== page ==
The title and reviews made this book sound more interesting than it turned out to be. I heard about it on NPR and so purchased it. I was hoping for more interesting stories about how insects have affected history or changed humanity, but it felt more like a dry recital of facts most of the time. I did not finish listening to the book as I grew bored with it.
This book was so well reviewed, and my lifelong friend is the daughter of Indian immigrants, so I thought I would really enjoy the story. Unfortunately I have to agree with several other reviewers who said the book was about nothing. There appeared to be no other issue to the story than the fact that the main character was embarrassed about his name. I kept waiting for something to happen that was not completely mundane. I like a very wide variety of books and never stop reading a book just because it doesn't grab me right away, but this was just painful. I actually find it kind of humorous that so many people loved this book and I think it's just awful. I feel like someone who goes to an art gallery to see some "amazing" painting that everyone is raving about, only to discover it's just a blank white canvas on display!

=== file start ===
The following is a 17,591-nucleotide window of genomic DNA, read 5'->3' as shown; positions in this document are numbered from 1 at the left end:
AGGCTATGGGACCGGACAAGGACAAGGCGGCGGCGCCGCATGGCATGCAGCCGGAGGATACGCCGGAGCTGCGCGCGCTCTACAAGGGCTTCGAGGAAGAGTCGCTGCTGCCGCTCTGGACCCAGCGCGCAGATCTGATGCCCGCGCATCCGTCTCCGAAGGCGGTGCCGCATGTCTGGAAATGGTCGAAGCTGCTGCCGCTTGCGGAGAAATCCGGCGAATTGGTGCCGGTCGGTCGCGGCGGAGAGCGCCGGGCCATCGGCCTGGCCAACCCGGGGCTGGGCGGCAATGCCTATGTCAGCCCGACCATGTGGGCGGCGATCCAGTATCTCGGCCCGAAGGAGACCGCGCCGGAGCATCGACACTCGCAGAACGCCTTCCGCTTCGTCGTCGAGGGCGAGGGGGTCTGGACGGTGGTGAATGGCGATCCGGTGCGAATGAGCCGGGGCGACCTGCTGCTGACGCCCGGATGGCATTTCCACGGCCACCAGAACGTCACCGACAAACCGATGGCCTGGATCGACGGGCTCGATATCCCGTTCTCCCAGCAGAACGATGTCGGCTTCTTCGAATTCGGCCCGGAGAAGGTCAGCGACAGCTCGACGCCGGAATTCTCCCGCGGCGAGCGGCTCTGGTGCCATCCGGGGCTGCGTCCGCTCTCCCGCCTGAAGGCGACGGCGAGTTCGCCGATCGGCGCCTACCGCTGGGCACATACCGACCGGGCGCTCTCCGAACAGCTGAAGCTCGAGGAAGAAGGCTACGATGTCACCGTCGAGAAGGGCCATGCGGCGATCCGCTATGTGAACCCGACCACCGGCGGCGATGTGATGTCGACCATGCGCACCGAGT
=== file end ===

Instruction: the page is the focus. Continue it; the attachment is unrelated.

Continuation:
I bought this book because I enjoyed Gary Shteyngart's previous book Absurdistan so much. Unfortunately I didn't like Super Sad True Love Story nearly as much. I felt that it lacked much of the biting satirical humor of Absurdistan and was mostly just depressing. I found the characters unlikable, and the mood of the book was sort of a cross between "1984" and the most annoying/depressing aspects of a Woody Allen movie.
I absolutely love China Mieville. Perdido Street Station is one of my favorite books. I loved the story with Kraken but the plot is so complicated and there are so many characters that this is a real challenge as an audio book. I found I tended to get confused a lot about who, what, when, where. It definitely requires your full attention. Since I already have it in audio I will listen to it again, but I think it would probably be better enjoyed in regular book format.
Rob Lowe does a great job telling his own story. I usually prefer fiction but this was a very interesting autobiography, possibly because I remember many of the events that happened to him and was interested in his back story. Now when I see him appear in a TV or movie role, I have a new perspective and appreciation of him.
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